GOCO procurement arguments 'dubious'
27 July 2012
Plans to run Defence Equipment and Support as a government-owned, contractor operated (GOCO) body are based on 'dubious' arguments and are potentially costly and undemocratic, according to a defence thinktank.
The Royal United Services Institute's Acquisition Focus Group said that no other country has adopted GOCO procurement and that a similar arrangement in the USA, Lead Systems Integrators, had failed and been abandoned.
The group, which includes former military and procurement chiefs as well as industry figures and NAO director Tim Banfield, said that it was wrong to compare the DE&S plans to the Atomic Weapons Establishment, also operated under a GoCo arrangement, as DE&S – with an annual spend of some £16bn - was "much more diverse and complex".
Past failures on contract negotiation at DE&S did not bode well for a single privatised procurement arrangement, the group said.
"The GOCO proposal suffers from an inherent weakness, since it seemingly rests on an argument that, because the government is not very good at negotiating and managing contracts with the private sector, it is going to negotiate a contract with a private sector entity to undertake the task on its behalf. Persuasive arguments against this logic need to be marshalled."
The report also argued that if a company could seek profits from the arrangement while the MoD shouldered all of the risk in equipment programmes the arrangement would "certainly not be cheaper".
"History is littered with 'outsourcing' deals that either or both parties eventually find constraining and/or, in practice, more expensive," the report said. "After the G4S and Olympics episode, the privatisation of the railways is the most obvious example of this, but there are many others. It seems to us that the MoD may be embarking on one of the most complex cases ever attempted and it should do so with its eyes fully open. An important factor of military acquisition, frequently ignored, is that DE&S is but one aspect of the mix.
"Any real improvement must consider the entire process and the array of those with a part to play throughout the MoD and the remainder of the government, all of which have the power to negate any decisions made in Abbey Wood.
"…At present we cannot easily see how the DE&S as a GOCO would even work in practice, let alone why it would be a less expensive and better alternative to what is in place today."
"The government and the country cannot afford a wrong decision in this area.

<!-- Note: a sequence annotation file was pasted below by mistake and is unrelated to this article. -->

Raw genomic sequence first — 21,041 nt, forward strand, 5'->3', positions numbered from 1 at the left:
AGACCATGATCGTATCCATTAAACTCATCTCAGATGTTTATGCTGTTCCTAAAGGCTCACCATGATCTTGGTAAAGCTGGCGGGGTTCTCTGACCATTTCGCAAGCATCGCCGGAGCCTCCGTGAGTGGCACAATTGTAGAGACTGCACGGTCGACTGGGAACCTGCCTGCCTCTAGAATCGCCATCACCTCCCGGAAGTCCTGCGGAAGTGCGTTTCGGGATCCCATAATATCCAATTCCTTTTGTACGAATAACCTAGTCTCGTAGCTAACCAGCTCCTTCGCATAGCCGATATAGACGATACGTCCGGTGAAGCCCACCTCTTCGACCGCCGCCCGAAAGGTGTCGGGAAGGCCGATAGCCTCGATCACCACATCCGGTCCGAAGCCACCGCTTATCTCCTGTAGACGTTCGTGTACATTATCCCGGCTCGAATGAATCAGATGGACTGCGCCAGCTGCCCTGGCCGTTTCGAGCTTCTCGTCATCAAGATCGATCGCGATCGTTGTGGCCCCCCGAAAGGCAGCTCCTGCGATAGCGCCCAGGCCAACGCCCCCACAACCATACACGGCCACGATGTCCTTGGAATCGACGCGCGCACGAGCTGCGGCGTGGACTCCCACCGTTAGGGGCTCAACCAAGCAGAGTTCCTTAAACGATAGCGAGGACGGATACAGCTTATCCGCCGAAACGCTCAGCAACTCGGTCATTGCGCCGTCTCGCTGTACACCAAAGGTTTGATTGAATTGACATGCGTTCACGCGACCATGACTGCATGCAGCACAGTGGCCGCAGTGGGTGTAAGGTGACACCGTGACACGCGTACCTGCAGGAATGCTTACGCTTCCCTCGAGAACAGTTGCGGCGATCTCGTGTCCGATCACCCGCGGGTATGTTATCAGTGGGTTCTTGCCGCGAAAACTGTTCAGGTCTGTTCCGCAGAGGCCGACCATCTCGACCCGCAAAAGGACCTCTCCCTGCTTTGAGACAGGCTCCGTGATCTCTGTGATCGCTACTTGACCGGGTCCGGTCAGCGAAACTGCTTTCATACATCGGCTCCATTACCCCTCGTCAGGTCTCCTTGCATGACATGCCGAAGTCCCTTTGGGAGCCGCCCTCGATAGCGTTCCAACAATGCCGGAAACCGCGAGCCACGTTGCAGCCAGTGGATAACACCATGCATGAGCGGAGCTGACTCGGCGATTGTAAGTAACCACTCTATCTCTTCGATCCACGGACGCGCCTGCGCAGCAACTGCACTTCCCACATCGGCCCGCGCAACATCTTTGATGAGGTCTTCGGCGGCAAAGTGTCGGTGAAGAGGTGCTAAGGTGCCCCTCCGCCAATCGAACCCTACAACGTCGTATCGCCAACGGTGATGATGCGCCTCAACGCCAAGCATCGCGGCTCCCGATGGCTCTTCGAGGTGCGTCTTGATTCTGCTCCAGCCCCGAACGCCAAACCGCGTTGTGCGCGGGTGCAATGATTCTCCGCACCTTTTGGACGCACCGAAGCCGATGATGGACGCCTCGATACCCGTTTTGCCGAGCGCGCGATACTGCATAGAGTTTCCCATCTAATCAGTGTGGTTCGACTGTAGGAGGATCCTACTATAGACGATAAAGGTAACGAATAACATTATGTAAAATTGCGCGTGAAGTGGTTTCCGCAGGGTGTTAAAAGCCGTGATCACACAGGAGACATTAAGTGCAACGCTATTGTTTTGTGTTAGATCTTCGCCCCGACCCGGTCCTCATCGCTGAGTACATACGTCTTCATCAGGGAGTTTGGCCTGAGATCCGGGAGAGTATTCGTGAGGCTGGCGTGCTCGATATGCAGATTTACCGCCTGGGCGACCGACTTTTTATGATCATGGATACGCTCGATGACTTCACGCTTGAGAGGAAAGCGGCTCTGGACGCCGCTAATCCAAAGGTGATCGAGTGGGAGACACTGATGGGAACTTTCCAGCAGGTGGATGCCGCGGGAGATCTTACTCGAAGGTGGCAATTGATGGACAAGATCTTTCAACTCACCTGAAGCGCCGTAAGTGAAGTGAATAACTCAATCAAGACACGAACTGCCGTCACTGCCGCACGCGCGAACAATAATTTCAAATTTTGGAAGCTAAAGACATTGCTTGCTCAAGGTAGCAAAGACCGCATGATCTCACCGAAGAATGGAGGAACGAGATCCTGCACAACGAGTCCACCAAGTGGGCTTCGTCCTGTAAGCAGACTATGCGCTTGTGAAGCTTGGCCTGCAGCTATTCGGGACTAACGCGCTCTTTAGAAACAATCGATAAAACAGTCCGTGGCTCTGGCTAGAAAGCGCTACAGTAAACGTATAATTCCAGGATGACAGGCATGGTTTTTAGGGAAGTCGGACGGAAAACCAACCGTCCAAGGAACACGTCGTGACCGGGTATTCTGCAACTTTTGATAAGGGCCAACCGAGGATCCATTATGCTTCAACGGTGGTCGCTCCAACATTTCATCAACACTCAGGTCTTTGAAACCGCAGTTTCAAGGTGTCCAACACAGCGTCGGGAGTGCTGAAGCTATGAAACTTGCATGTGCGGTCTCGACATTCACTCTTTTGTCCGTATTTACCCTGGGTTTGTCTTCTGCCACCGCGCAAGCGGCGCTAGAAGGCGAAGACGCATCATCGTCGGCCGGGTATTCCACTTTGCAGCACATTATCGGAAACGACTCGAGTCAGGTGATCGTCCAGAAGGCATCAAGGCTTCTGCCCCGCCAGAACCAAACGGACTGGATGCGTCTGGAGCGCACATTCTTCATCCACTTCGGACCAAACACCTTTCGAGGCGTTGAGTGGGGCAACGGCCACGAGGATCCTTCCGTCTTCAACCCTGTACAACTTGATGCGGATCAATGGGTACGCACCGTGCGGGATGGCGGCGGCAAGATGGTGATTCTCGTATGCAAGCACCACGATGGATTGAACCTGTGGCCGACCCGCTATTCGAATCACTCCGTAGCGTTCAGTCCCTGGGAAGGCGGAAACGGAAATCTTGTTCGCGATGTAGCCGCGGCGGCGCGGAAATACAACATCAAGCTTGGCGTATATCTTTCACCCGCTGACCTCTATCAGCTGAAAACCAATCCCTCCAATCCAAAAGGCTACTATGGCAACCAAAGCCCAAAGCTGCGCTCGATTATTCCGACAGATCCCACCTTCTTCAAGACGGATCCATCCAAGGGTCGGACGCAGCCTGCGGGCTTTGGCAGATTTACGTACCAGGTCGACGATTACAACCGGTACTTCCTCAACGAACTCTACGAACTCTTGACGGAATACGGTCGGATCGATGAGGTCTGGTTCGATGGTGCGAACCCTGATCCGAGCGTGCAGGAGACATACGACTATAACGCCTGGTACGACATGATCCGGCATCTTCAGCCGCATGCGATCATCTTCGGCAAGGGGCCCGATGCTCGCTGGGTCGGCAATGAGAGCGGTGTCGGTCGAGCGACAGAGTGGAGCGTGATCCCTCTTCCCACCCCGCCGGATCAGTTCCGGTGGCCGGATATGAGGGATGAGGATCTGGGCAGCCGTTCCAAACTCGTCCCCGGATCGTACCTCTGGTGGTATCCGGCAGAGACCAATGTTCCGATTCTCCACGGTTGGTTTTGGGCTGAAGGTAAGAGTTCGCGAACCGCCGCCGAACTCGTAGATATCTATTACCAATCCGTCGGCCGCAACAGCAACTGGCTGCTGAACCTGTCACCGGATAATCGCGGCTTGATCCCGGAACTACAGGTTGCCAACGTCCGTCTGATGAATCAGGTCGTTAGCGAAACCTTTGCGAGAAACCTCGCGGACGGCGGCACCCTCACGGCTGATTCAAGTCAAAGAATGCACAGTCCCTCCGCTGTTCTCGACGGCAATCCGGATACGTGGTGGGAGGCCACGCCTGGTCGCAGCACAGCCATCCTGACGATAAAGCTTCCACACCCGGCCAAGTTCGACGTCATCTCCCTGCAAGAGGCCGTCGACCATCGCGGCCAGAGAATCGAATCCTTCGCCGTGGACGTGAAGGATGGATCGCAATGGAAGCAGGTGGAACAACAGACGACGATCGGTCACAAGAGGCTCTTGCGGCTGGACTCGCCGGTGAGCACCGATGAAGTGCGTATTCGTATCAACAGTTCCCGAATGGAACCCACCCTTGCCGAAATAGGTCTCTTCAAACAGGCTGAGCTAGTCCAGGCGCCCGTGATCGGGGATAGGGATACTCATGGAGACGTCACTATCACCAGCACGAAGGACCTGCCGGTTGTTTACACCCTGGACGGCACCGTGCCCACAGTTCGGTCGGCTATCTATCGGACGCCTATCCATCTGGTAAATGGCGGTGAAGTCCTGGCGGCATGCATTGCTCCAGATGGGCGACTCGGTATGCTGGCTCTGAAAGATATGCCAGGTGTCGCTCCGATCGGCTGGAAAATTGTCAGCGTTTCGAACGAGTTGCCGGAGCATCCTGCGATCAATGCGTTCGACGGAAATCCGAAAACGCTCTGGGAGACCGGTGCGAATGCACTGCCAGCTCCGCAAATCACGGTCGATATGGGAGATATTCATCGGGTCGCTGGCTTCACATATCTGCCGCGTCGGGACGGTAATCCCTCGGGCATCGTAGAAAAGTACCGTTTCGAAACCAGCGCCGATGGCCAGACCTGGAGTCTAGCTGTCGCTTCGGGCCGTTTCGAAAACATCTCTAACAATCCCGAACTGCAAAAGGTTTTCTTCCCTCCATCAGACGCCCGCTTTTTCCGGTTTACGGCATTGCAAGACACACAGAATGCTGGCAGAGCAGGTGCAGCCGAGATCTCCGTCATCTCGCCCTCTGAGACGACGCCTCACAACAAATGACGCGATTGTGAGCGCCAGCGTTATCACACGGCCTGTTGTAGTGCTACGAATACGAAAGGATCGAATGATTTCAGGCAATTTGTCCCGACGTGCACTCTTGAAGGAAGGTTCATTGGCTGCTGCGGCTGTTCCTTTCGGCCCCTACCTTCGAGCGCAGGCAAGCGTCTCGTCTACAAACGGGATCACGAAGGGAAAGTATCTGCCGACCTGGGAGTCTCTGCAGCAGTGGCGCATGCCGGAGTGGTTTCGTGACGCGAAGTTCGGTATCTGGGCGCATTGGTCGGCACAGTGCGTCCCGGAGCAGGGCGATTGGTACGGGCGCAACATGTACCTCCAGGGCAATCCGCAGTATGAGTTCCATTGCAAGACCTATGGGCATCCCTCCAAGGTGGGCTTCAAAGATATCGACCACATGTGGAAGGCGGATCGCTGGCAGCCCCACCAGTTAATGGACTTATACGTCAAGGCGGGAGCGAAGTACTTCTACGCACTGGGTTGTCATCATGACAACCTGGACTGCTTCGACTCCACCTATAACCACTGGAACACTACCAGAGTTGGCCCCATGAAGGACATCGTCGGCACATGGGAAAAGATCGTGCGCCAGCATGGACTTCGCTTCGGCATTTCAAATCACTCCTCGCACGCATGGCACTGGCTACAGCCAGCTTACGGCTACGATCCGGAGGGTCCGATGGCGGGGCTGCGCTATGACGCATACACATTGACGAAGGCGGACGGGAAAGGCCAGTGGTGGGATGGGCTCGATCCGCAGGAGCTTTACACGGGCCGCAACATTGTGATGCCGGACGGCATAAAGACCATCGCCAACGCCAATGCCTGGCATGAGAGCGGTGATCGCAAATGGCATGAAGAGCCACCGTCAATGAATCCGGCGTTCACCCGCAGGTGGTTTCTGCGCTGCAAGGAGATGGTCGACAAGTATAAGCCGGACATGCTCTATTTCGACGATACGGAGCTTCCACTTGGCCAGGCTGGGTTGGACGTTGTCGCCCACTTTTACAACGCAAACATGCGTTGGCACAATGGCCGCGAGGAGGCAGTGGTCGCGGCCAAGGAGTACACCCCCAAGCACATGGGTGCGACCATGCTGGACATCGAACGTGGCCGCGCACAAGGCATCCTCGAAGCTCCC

In the meantime, we wonder if those tasked with making this solution work might use the questions above as an aid to a fuller examination. This might help them to avoid the unintended, and potentially huge, negative consequences that always emerge from complex and challenging undertakings, especially where the pros and cons have not been thoroughly examined."
The report also highlighted several other questions which must be asked before initiating a GOCO system, including how long a company would be appointed to run defence procurement for, whether the US would sell defence technologies to a private sector procurement body in the UK, and whether a corporate or MoD signature would appear on defence contracts.
If the decision was made to not allow the privatised DE&S to make decisions, the report questioned the point of changing the current system at all.
HAVE YOUR SAY
27 July 2012
Well the "Integrated Project Team" (IPT) arrangement at Rolls Royce didn't work and was abandoned shortly after DE&S (then DPA-DLO) adopted it - that didn't stop DE&S attempting to carry on with it for another decade or two. Bringing in outside industry "leaders" (more often than not mediocre middle-management types) to run some of the prominent IPTs also backfired. Turned out the experienced long-term MOD staff were better at both the nuts-and-bolts knowledge and strategy. Then they got in "entrepreneur" Paul Drayson for a bit before he went of motor-racing for a year, and then Bernard Grey with his on-again, off-again GOCO obsession... let's see how well that goes, but if they muck up yet another investment appraisal then what is left of the Treasury won't be happy.
AlMiles - Bristol, UK
28 July 2012
I'm actually rather impressed - RUSI seem to have identified many of the more obvious difficulties introducing a GOCO 'solution' would face. One question I would ask: If a GOCO has to operate within the same oversight, regulatory and legislative straitjacket(s) as DE&S, then it seems doomed. If not, why can't the DE&S be granted the same room to manouevre as the postulated GOCO would be given, to see if that works before handing the licence to print money to the private sector?
muddler - UK